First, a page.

Artist-in-Residence Wang Chen Gives Advice to Student Artists in Lecture

Chloe Golebiewski, Staff Writer

Wang Chen is MCLA’s artist-in-residence for the next nine months, and recently gave a lecture describing their art and to give advice to aspiring artists. (Photo by Johnluke Kunce)

Wang Chen, MCLA’s artist-in-residence for the next nine months, held a lecture in Murdock 218 on Thursday, October 13th to talk about some of their work and give advice to aspiring artists.

Chen, whose preferred mediums are drawing, animation, 3D game design, costume design, sculpture, and photography, says that they love to combine multiple mediums into one artwork, to “create compositions beyond my control, in a different way than using just one medium.”

Chen talked about their artwork that was a “moving painting,” played on a 15-minute loop, called “The Rabbit Hole.” This piece included a live performance of sculpture, animation, and photography, as well as five original costumes designed and made by Chen. This piece was made to represent and celebrate gender and sexuality. According to Chen, the process of this piece began by sketching the design, forming and painting clay into the desired scene, and then finally photographing and animating the scene, adding the costumes in.

In Chen’s next piece, “The Sin Park” (never published), they used a “euphoria process” to create the carnival-like setting. After that, they went back to the drawing, and in polishing it, created a new version. The new version, another “moving painting,” contained five new original animal-like costumes, drawing, animation, and sound.

While spending time during the pandemic in Roswell, New Mexico, Chen pushed their limits.

“The drawings I made during this time were bizarre to me,” Chen said, as they were very alien-like and inspired by the UFO Festival (held in Roswell). The goal for this project was to have the painting be “3D, yet flat,” using stop motion to create it. The piece that emerged from the project was titled “In the Woods” and held the aesthetics of aliens and jungles. “The ideal requirement for this work isn’t to be on large screens or monitors, but rather to be projected,” they told the room.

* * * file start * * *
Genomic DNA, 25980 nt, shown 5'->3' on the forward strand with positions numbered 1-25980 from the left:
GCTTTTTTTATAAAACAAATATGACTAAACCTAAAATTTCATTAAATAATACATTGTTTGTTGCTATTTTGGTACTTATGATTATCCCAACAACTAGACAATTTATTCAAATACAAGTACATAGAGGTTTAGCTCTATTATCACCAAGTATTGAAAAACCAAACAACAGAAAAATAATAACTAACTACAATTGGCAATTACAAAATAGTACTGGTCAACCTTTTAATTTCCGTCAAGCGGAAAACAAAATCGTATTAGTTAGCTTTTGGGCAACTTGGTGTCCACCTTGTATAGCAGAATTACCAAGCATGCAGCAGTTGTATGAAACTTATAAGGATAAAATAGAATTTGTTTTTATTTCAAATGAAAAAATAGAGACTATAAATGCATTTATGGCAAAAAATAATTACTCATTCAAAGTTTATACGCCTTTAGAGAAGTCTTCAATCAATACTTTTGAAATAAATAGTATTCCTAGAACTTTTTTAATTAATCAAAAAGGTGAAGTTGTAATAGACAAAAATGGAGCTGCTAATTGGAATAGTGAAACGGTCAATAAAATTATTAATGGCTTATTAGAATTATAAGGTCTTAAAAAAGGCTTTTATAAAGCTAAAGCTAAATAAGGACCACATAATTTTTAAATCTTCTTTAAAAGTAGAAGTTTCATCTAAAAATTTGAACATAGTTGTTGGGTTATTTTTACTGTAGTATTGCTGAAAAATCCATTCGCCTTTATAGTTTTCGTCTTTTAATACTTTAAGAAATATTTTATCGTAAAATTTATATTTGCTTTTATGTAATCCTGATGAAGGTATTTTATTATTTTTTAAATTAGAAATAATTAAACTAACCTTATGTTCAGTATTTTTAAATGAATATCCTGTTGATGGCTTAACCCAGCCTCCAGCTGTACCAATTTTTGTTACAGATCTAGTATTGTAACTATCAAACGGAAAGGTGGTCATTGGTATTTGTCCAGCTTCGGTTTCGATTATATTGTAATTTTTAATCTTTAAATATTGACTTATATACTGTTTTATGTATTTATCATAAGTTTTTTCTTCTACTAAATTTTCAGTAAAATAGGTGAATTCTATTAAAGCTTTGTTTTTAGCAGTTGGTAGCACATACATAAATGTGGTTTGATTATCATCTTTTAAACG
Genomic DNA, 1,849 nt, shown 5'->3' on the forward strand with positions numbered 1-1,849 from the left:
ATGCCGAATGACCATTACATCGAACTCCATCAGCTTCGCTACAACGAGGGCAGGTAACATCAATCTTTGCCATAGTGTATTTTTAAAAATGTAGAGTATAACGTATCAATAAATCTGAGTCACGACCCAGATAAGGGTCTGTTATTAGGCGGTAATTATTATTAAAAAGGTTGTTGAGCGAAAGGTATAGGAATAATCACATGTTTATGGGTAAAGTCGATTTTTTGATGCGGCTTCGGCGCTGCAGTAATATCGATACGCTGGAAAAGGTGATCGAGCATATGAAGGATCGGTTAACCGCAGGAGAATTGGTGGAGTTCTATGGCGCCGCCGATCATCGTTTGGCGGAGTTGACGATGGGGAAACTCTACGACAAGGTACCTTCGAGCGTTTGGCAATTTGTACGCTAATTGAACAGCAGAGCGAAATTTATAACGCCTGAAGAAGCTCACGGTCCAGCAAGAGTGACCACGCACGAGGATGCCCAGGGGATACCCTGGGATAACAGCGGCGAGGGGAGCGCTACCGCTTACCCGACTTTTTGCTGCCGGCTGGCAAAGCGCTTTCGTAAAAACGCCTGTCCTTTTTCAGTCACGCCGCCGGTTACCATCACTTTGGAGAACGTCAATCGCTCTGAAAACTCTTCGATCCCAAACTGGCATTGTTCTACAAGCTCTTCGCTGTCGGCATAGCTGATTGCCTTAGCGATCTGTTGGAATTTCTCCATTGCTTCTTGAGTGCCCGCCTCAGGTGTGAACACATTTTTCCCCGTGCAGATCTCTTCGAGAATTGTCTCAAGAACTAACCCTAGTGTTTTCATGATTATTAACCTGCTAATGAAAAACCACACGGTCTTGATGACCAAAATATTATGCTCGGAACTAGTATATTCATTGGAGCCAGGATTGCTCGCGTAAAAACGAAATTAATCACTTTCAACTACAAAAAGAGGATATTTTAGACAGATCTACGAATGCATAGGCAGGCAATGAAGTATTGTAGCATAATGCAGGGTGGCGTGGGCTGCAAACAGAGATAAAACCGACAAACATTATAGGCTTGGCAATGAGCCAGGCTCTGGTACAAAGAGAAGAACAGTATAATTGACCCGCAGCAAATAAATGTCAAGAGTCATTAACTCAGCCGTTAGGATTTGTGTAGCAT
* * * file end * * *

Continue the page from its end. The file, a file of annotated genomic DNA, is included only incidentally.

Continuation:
After that, Chen began turning physical sculptures, sizes ranging from handheld to very large, into digital ones. They will soon have an upcoming exhibit in Gallery 51 (located in North Adams). The next step for them is to work with “video painting,” so that “the viewer can feel like they’re included in the work of art.”
Chen provided advice for the young artists in the room: “I didn’t do what I was supposed to do while I was in school [when it came to art]. So, try everything you can, and don’t limit yourself to anything.”

Ellie Gubbins ‘24 told the Beacon, “Wang Chen’s inclusion of multiple medias layered on top of each other make for a unique and immersive experience for the viewer. I really enjoyed their use of this and how it all came together for the final products.”

Ashton Peixoto ‘23 said, “I thought it was really informative on the aspects of contemporary art, and was interesting to hear the artist’s perspective of the process. I also really like the idea of MCLA providing residencies for artists as a whole.”

Chen is currently teaching an Intro to Design class here at MCLA and is more than willing to help any students [interested in the forms of art that Chen creates] with their artworks.

Be sure to check out Wang Chen’s website for photos and videos of all published works, and more:
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